The Day The Twins Came To Visit
watercolour, 14 x 7
I’ve always been a big proponent of the benefits of playing with paint. It’s often surprising how much you can learn from it. This painting is an example.
I’ve always found this building very interesting. It is right beside the Lougheed House. The other day I wanted to do a little painting but wasn’t interested in doing a detailed drawing and all the other ‘stuff’ that goes into a formal painting. I had a long and narrow piece of paper at hand and just for fun I thought I would try to paint this house. Because I had to fit the house into this unusual format I couldn’t worry about being accurate and I painted that way. With very little pre-thought I just began throwing paint around. It was half an hour of pure fun. When doing something like this there is absolutely no pressure. It’s all about just playing. I was just reacting to what the paint was doing on the paper. Also because I didn’t really care if it worked out or not as soon as I got an idea I just did it. For example the house, because it was a very light value and there weren’t a lot of shadows didn’t really stand out as much as I wanted so I thought ‘let’s see what it looks like if I exaggerate the darks on both sides’. From the photo you can see that there was actually a very dark house beside it which helped.
That feeling of being in the moment and not worrying at all whether it would be successful freed me up to just have fun. From all this playing I realized how much I want to have the same feeling of fun in my ‘serious’ painting.
The title came from the 2 figures on the left. I put my usual blob of orange for the faces but the background was wet so the paint spread out and it began to look like a couple of wild afro-type hair styles. So those 2 blobs evolved into the twins.
I think the spontaneity of the process shows in the final painting.
Colourful Street, Kensington, Toronto
watercolour, 12″ x 16″
The Kensington Market area of Toronto has always been a favourite of mine. In the summer the narrow streets are crowded with shoppers, residents and sightseers. It’s an ethnic area, now heavily Chinese influenced. I passed a very pleasant morning there while I was in Toronto recently receiving my membership in the Canadian Society Of Painters In Watercolour. I did a plein air painting, sitting just where the second figure is. This was the view from the market that I painted at that time.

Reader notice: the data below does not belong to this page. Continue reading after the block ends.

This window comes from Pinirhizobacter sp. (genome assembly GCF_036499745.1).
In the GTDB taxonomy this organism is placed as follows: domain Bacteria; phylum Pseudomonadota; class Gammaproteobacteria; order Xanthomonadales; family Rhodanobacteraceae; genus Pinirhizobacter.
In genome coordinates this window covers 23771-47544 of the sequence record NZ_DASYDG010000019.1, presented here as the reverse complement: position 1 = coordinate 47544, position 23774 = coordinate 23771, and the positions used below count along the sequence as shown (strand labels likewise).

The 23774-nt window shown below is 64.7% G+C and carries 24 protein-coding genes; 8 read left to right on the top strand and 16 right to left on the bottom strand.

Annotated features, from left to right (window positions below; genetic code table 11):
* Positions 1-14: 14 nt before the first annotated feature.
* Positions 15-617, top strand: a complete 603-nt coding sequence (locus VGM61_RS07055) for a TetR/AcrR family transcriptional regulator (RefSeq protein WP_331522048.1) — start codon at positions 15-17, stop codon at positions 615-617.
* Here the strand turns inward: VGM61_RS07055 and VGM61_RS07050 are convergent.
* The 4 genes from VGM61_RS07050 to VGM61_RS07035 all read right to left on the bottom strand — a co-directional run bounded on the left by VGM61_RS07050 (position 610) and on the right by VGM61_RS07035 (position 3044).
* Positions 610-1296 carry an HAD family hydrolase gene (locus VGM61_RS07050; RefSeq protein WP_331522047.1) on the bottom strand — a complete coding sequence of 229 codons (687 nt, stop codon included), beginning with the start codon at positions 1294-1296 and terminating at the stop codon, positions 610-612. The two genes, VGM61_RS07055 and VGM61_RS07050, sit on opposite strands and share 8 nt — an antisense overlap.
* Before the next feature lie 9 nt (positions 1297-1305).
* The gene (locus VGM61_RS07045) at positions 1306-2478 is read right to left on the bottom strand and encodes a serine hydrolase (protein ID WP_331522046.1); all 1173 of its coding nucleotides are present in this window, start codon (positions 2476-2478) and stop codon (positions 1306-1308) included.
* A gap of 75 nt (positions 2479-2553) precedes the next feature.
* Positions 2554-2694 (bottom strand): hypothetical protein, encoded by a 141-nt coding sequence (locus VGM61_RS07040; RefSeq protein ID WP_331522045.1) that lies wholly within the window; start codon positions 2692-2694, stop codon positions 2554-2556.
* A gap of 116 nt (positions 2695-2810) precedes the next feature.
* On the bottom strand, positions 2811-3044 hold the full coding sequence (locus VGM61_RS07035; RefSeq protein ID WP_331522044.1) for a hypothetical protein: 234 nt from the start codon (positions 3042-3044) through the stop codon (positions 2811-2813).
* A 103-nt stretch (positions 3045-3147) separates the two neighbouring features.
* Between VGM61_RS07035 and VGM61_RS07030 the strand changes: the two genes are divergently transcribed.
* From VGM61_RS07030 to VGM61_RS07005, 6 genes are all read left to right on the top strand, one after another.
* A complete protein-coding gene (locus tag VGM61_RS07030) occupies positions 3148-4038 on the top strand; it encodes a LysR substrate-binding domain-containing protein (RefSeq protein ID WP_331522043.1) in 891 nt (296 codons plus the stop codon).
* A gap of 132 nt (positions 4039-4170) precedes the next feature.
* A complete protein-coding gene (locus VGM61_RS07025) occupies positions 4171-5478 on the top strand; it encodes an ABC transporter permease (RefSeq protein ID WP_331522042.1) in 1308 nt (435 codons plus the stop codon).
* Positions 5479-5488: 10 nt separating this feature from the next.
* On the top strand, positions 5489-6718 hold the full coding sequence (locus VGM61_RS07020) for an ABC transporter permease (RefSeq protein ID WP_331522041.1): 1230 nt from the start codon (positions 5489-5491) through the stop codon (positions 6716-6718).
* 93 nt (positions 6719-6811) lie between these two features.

I’m very pleased with this painting because it really captures what I felt about this particular street. I love the colour, the vitality of the area even if the buildings are quite old and not always in the greatest condition. It took me just about 90 minutes to do which I also like. Capture the essence quickly. It’s about deciding what inspired me in this photo and then constantly keeping that thought in mind as I worked to describe my vision. There was a lot of detail in the photo particularly in the store windows so it was necessary to eliminate most of it and to try to suggest the rest. I love this liberating style of painting. Don’t get bogged down in detail. It’s the feeling that counts and I think it comes through in this painting.
Technically, what I’ve been most concerned with lately is to work ‘alla prima’ which literally means ‘first go’. In order to do this it’s imperative to use the correct colour and especially the correct value in each wash the first time. In watercolour that is a challenge since it dries so much lighter but really it doesn’t take very long until you can accurately translate what you see, wet in the palette, with how it will appear when dry on paper.
I am thrilled to announce that I have just been inducted into the Canadian Society Of Painters In Watercolour (CSPWC).
This has been a dream of mine for a long time for many reasons. One reason is that, in spite of the fact that watercolour has fallen on hard times in terms of galleries’ interest, it is still my favourite medium. It calls to me more than any other medium and it is in painting with watercolour that I am most comfortable and most able to express myself. Another reason is that being accepted into CSPWC is a tremendous recognition of my art. Continually toiling away, solitarily, in the studio you never get the best idea of where your art is at. But to be recognized by my peers as being at a professional level means the world to me.
It was a wonderful day and it was great to meet so many other artists. Everyone was so welcoming. I feel very grateful to be at this stage in my career and I am completely motivated to carry on, to keep moving forward and follow this journey as far as I can.
The ceremony took place at the AGM in Toronto on May 4th. When I heard that the AGM would be held in the famous Arts & Letters Club I knew that I had to attend. The Arts & Letters Club is steeped in art history. This is the place where the Group Of Seven used to meet, drinking and smoking and passionately debating art (and probably more drinking). There are reminders everywhere of the Group of Seven downstairs in the club. I could almost feel their presence while I was there.
Here are a few shots from that wonderful day.